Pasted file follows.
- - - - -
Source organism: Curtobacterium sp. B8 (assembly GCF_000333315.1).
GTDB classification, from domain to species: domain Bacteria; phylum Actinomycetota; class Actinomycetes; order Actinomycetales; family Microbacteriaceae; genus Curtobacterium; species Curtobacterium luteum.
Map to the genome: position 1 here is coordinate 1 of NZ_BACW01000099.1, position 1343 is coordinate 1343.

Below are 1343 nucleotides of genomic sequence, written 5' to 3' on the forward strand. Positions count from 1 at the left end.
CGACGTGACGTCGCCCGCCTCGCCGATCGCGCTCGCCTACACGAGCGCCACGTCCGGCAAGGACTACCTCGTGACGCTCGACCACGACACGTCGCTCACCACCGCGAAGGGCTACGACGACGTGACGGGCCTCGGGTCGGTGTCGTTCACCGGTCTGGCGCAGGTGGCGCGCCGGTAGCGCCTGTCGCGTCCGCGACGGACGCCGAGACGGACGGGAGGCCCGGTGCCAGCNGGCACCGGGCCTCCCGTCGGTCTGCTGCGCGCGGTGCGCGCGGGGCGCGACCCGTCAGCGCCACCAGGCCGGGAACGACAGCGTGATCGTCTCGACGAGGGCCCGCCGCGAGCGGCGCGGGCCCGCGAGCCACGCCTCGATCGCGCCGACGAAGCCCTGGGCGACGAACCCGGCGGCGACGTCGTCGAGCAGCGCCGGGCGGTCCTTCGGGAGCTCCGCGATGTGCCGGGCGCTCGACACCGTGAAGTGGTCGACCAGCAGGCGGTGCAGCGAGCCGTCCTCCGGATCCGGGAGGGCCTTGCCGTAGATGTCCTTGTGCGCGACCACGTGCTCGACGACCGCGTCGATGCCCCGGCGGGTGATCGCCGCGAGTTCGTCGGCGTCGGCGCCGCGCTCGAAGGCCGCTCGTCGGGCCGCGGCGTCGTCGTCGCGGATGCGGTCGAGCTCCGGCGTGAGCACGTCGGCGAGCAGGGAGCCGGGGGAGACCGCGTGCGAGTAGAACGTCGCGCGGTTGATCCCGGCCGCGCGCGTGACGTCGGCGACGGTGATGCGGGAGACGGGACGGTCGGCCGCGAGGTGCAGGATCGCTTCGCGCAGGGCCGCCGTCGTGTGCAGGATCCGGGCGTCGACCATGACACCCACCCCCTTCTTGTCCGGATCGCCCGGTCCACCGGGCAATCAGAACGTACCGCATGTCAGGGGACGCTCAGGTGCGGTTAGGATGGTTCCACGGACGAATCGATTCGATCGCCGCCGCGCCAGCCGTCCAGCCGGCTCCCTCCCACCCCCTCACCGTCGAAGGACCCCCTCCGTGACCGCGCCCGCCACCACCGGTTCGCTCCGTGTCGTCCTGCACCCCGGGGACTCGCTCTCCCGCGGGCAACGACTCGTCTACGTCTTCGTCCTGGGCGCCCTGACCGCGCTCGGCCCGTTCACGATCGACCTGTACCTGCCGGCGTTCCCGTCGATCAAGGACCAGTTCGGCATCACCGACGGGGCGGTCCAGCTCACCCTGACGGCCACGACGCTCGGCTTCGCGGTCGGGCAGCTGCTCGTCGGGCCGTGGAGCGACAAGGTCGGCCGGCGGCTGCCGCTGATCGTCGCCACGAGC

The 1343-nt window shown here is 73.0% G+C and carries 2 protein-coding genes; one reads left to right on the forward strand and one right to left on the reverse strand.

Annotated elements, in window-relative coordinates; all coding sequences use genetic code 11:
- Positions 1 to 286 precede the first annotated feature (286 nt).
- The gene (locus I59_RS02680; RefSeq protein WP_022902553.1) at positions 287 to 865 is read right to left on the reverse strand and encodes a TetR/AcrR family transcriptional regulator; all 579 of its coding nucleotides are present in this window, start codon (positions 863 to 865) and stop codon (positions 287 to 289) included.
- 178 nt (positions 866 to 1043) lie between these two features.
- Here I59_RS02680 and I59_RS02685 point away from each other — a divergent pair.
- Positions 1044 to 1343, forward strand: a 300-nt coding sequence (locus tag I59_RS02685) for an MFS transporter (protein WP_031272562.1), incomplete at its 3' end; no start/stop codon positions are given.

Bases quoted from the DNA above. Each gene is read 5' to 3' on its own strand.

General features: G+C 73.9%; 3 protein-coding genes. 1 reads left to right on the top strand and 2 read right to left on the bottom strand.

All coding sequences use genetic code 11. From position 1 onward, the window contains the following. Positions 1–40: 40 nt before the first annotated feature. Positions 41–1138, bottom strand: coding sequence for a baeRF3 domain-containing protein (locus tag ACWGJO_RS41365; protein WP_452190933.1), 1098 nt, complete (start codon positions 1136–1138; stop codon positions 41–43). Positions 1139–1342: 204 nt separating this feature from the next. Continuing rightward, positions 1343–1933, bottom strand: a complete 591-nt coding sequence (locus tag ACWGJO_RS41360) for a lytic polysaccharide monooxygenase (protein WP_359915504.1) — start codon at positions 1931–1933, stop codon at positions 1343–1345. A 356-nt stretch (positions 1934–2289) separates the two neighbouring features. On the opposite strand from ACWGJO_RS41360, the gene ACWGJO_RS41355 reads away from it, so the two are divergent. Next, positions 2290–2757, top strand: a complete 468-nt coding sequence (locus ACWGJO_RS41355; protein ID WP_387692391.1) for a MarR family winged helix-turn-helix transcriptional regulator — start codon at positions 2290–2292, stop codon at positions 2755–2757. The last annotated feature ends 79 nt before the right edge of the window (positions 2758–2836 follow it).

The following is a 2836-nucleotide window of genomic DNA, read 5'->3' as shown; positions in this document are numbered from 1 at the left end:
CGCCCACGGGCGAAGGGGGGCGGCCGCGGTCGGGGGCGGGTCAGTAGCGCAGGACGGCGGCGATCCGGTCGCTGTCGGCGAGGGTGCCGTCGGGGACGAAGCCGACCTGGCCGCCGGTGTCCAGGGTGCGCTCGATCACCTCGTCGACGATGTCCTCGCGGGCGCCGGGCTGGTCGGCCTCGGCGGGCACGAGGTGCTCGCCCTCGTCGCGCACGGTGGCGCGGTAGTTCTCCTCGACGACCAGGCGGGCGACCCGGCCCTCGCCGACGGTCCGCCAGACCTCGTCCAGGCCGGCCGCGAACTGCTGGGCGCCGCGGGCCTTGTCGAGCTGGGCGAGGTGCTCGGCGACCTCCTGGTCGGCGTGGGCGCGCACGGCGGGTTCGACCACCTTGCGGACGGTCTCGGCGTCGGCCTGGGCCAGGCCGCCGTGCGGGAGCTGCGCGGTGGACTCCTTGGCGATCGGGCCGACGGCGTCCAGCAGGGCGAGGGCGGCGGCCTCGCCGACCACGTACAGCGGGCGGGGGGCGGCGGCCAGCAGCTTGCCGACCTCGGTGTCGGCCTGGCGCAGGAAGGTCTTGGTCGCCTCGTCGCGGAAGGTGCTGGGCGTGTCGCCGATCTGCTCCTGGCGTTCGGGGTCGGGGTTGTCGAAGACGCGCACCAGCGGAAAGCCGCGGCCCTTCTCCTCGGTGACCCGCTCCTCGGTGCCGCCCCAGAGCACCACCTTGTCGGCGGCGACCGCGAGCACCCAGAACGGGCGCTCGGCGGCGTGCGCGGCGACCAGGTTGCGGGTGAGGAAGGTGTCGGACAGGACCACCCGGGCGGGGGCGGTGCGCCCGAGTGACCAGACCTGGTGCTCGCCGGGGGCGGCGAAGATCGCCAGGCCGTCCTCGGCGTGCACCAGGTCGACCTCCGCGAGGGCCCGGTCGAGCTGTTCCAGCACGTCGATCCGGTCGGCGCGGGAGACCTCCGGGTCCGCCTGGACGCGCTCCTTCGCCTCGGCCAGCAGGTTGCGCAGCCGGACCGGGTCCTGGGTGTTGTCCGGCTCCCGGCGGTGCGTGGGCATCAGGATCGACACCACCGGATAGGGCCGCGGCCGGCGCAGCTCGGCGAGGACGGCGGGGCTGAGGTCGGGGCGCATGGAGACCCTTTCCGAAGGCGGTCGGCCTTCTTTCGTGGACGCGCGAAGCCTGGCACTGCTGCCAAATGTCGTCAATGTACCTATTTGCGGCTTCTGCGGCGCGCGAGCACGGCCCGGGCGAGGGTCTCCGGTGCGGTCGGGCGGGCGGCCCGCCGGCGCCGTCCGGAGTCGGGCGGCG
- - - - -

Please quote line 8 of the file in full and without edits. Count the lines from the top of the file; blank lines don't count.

- Positions 1 to 286 precede the first annotated feature (286 nt).